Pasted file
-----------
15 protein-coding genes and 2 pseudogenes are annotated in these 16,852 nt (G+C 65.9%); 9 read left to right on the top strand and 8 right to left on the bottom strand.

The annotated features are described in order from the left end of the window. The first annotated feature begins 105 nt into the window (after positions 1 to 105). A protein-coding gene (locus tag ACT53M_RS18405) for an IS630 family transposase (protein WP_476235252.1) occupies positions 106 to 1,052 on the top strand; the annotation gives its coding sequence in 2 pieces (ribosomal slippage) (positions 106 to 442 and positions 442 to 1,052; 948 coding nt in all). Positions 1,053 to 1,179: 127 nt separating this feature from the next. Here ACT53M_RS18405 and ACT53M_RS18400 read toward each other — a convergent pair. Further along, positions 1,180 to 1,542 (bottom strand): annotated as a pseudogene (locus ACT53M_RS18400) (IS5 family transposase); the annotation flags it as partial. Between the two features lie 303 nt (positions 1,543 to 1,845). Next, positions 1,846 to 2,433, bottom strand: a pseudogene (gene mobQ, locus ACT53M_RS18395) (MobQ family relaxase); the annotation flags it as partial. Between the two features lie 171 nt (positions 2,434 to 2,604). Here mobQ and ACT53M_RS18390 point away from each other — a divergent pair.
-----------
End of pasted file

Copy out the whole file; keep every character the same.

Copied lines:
15 protein-coding genes and 2 pseudogenes are annotated in these 16,852 nt (G+C 65.9%); 9 read left to right on the top strand and 8 right to left on the bottom strand.

The annotated features are described in order from the left end of the window. The first annotated feature begins 105 nt into the window (after positions 1 to 105). A protein-coding gene (locus tag ACT53M_RS18405) for an IS630 family transposase (protein WP_476235252.1) occupies positions 106 to 1,052 on the top strand; the annotation gives its coding sequence in 2 pieces (ribosomal slippage) (positions 106 to 442 and positions 442 to 1,052; 948 coding nt in all). Positions 1,053 to 1,179: 127 nt separating this feature from the next. Here ACT53M_RS18405 and ACT53M_RS18400 read toward each other — a convergent pair. Further along, positions 1,180 to 1,542 (bottom strand): annotated as a pseudogene (locus ACT53M_RS18400) (IS5 family transposase); the annotation flags it as partial. Between the two features lie 303 nt (positions 1,543 to 1,845). Next, positions 1,846 to 2,433, bottom strand: a pseudogene (gene mobQ, locus ACT53M_RS18395) (MobQ family relaxase); the annotation flags it as partial. Between the two features lie 171 nt (positions 2,434 to 2,604). Here mobQ and ACT53M_RS18390 point away from each other — a divergent pair.